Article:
In addition to cultivating the personal qualities and academic credentials that characterize outstanding physicians, graduates are expected to help shape policies and lead research in international health, primary care, cross-cultural and community medicine. They will be equipped to improve health care systems for diverse populations in their own countries and internationally. To this end, we have identified the following core areas and specific competencies that are integral to the practice of International Health and Medicine in which graduates can expect to gain proficiency.

We consider the following three core areas to be integral to the field of International Health and Medicine; cross cultural issues; program development; and management. Their relation to medicine and to one another is illustrated by the diagram below.

In addition to the standard medical curriculum, students studying for their M.D. degree will be taught about the impact of economic, socio-political, cultural, environmental and policy factors on the health of individuals and populations. They will also learn how to use this knowledge to advance policies to promote health and prevent disease. Graduates of the Medical School for International Health will possess competencies in the following areas:

Communicating and working effectively with people from different cultural backgrounds
Making medical and health decisions on behalf of patients and communities with sensitivity to ethical issues of diverse communities.
Diagnosing, treating and monitoring individual and community health problems and needs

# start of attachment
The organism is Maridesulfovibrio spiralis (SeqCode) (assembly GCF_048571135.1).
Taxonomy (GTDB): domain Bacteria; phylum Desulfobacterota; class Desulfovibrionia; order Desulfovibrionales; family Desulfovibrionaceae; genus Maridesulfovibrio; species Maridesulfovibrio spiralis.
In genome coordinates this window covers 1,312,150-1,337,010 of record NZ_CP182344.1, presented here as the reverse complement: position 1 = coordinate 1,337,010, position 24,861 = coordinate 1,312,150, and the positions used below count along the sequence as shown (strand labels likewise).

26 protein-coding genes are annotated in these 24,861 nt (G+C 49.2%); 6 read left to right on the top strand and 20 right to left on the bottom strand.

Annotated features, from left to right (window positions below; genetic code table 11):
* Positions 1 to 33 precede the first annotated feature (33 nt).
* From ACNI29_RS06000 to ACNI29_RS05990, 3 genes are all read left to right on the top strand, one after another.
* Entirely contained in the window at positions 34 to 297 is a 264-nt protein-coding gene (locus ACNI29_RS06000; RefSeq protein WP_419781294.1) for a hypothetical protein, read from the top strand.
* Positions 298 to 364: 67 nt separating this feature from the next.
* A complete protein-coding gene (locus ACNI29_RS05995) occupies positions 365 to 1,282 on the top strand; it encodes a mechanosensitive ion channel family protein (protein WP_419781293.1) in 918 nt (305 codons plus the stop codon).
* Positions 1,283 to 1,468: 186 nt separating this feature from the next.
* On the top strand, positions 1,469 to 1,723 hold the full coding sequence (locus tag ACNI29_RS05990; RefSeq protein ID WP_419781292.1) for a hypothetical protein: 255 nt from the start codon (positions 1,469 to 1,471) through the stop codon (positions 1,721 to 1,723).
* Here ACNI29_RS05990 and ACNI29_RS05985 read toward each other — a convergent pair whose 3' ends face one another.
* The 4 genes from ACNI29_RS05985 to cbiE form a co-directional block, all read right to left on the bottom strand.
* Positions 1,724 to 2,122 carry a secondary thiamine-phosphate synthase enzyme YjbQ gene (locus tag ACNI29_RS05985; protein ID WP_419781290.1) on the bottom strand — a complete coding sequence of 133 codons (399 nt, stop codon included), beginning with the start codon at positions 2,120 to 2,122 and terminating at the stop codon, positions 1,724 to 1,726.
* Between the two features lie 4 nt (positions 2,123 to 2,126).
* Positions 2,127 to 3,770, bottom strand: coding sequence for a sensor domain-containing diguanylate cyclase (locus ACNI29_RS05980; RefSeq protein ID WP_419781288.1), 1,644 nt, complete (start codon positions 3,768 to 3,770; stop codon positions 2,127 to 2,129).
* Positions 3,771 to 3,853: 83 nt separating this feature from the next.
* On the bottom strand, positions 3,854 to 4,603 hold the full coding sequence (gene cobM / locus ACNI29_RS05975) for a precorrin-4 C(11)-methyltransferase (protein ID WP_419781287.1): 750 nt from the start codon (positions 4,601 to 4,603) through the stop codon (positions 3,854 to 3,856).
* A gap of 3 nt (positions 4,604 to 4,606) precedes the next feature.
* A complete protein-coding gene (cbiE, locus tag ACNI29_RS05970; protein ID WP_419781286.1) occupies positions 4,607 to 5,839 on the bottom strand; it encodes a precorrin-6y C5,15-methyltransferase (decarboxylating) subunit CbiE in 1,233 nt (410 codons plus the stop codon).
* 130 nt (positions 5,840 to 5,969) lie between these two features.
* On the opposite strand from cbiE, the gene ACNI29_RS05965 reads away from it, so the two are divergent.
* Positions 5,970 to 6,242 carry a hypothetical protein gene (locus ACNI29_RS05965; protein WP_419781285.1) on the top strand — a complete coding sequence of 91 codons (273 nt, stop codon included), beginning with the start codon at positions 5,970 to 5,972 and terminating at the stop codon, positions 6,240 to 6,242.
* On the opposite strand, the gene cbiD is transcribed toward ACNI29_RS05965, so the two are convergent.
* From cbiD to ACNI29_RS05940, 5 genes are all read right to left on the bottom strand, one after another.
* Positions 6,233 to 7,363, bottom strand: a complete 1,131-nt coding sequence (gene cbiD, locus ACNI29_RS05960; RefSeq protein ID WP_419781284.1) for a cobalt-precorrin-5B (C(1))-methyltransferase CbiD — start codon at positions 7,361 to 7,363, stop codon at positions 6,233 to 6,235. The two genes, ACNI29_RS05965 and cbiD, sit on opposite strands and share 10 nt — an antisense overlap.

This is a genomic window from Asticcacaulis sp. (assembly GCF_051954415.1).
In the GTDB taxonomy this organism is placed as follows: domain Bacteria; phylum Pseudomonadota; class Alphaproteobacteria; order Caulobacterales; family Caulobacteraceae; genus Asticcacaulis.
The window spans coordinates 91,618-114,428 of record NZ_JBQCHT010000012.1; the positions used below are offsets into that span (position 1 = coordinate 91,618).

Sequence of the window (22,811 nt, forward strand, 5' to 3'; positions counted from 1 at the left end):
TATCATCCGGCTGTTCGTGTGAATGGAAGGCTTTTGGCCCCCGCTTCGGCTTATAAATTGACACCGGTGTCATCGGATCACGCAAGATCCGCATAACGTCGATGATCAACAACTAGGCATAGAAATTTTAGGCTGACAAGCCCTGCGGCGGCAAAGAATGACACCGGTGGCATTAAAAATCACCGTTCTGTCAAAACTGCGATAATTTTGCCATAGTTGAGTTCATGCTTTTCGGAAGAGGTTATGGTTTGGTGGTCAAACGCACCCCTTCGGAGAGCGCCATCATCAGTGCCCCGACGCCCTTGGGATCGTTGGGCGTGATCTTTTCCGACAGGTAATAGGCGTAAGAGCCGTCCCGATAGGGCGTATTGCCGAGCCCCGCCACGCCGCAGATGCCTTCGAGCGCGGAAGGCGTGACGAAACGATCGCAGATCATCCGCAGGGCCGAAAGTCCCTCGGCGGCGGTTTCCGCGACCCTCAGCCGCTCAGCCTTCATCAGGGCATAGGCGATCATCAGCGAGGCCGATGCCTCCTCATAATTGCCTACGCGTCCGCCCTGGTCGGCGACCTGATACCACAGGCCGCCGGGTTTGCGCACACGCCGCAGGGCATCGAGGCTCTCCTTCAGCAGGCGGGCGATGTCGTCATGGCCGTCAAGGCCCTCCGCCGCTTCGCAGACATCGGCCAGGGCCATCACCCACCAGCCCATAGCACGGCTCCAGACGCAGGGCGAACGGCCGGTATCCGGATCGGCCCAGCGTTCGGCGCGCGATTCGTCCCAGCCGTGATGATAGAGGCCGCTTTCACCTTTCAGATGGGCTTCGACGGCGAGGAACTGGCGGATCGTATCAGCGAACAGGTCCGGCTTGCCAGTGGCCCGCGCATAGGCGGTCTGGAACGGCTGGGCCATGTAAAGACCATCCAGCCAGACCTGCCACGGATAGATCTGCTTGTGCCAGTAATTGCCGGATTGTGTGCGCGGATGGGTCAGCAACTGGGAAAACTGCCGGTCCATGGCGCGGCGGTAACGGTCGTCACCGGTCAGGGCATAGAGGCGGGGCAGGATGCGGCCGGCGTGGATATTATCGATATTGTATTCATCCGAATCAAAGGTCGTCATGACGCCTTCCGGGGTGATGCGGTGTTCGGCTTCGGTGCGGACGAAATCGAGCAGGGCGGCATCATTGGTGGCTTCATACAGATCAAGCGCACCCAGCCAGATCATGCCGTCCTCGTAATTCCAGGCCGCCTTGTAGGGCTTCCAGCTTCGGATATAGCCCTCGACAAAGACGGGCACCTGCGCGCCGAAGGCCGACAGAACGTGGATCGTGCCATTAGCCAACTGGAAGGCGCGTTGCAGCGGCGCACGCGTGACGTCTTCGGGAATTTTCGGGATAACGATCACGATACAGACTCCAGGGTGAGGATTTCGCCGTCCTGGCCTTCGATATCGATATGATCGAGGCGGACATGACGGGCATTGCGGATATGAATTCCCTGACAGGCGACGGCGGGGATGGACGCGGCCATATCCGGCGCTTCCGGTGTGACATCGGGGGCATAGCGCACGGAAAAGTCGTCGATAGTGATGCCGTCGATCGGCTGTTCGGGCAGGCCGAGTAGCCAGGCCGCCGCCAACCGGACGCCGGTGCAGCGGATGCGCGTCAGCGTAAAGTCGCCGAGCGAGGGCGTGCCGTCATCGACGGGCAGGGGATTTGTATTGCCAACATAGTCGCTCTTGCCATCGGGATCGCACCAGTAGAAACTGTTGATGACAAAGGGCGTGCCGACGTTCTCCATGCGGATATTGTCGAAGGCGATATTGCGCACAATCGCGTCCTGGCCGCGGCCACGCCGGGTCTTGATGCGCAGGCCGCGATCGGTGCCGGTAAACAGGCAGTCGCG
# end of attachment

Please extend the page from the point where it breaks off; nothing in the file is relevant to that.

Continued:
Delivering culturally sensitive, high quality health care within the framework of the political/economic/cultural conditions of a given community
Providing medical care to developing communities and under-served areas according to the principles of primary and community care
Practicing preventive medicine and determining the risks for individuals and populations associated with different environmental, epidemiological, and nutritional conditions
Playing a leading role in cooperating with, and obtaining help from, appropriate agencies and international health care organizations in response to disasters, epidemics, and other international health crises
Using medical technology to solve practical medical problems, access medical information resources, and chart the progress of individual patients and/or monitor epidemiological studies

The mission of the Medical School for International Health is:

To address the need for medical education that focuses on the interface between international health and community and preventive medicine;
To promote international collaborations on research relating to population health needs in developing countries and the industrialized world;
To provide a mechanism for the exchange of faculty and students in the area of international health research;
To train and educate future leaders in international health.